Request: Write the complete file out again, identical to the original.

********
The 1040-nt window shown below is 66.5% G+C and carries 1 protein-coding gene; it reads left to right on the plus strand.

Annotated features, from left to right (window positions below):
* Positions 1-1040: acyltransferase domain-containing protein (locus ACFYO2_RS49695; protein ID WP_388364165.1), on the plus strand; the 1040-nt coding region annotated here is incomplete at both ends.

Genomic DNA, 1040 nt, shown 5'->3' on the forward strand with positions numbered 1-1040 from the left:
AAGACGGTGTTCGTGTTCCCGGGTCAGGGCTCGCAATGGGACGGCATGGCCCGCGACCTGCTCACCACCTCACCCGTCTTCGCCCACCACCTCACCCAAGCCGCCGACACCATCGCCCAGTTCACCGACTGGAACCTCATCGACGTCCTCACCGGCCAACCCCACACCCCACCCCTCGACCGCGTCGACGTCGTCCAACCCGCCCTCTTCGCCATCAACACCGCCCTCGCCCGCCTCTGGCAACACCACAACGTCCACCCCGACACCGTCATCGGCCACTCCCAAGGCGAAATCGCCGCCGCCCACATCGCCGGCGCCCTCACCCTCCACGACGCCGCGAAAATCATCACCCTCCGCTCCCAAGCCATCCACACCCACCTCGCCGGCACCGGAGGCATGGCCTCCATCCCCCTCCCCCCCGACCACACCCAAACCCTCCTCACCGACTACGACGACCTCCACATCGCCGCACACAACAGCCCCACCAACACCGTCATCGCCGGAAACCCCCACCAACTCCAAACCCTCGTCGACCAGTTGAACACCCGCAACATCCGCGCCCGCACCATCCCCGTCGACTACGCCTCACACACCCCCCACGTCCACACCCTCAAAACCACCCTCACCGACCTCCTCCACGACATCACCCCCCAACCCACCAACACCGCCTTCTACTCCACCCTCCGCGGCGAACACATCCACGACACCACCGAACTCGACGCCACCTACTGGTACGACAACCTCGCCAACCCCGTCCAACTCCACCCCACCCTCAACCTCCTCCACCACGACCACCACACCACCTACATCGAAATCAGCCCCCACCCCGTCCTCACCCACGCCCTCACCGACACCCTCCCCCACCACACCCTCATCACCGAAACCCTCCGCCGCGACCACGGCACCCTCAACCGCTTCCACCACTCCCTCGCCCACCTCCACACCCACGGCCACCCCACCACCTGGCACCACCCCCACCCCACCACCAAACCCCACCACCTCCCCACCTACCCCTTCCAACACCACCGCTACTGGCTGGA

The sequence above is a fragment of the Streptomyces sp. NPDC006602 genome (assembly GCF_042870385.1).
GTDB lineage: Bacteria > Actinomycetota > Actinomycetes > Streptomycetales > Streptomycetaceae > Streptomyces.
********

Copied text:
The 1040-nt window shown below is 66.5% G+C and carries 1 protein-coding gene; it reads left to right on the plus strand.

Annotated features, from left to right (window positions below):
* Positions 1-1040: acyltransferase domain-containing protein (locus ACFYO2_RS49695; protein ID WP_388364165.1), on the plus strand; the 1040-nt coding region annotated here is incomplete at both ends.

Genomic DNA, 1040 nt, shown 5'->3' on the forward strand with positions numbered 1-1040 from the left:
AAGACGGTGTTCGTGTTCCCGGGTCAGGGCTCGCAATGGGACGGCATGGCCCGCGACCTGCTCACCACCTCACCCGTCTTCGCCCACCACCTCACCCAAGCCGCCGACACCATCGCCCAGTTCACCGACTGGAACCTCATCGACGTCCTCACCGGCCAACCCCACACCCCACCCCTCGACCGCGTCGACGTCGTCCAACCCGCCCTCTTCGCCATCAACACCGCCCTCGCCCGCCTCTGGCAACACCACAACGTCCACCCCGACACCGTCATCGGCCACTCCCAAGGCGAAATCGCCGCCGCCCACATCGCCGGCGCCCTCACCCTCCACGACGCCGCGAAAATCATCACCCTCCGCTCCCAAGCCATCCACACCCACCTCGCCGGCACCGGAGGCATGGCCTCCATCCCCCTCCCCCCCGACCACACCCAAACCCTCCTCACCGACTACGACGACCTCCACATCGCCGCACACAACAGCCCCACCAACACCGTCATCGCCGGAAACCCCCACCAACTCCAAACCCTCGTCGACCAGTTGAACACCCGCAACATCCGCGCCCGCACCATCCCCGTCGACTACGCCTCACACACCCCCCACGTCCACACCCTCAAAACCACCCTCACCGACCTCCTCCACGACATCACCCCCCAACCCACCAACACCGCCTTCTACTCCACCCTCCGCGGCGAACACATCCACGACACCACCGAACTCGACGCCACCTACTGGTACGACAACCTCGCCAACCCCGTCCAACTCCACCCCACCCTCAACCTCCTCCACCACGACCACCACACCACCTACATCGAAATCAGCCCCCACCCCGTCCTCACCCACGCCCTCACCGACACCCTCCCCCACCACACCCTCATCACCGAAACCCTCCGCCGCGACCACGGCACCCTCAACCGCTTCCACCACTCCCTCGCCCACCTCCACACCCACGGCCACCCCACCACCTGGCACCACCCCCACCCCACCACCAAACCCCACCACCTCCCCACCTACCCCTTCCAACACCACCGCTACTGGCTGGA

The sequence above is a fragment of the Streptomyces sp. NPDC006602 genome (assembly GCF_042870385.1).
GTDB lineage: Bacteria > Actinomycetota > Actinomycetes > Streptomycetales > Streptomycetaceae > Streptomyces.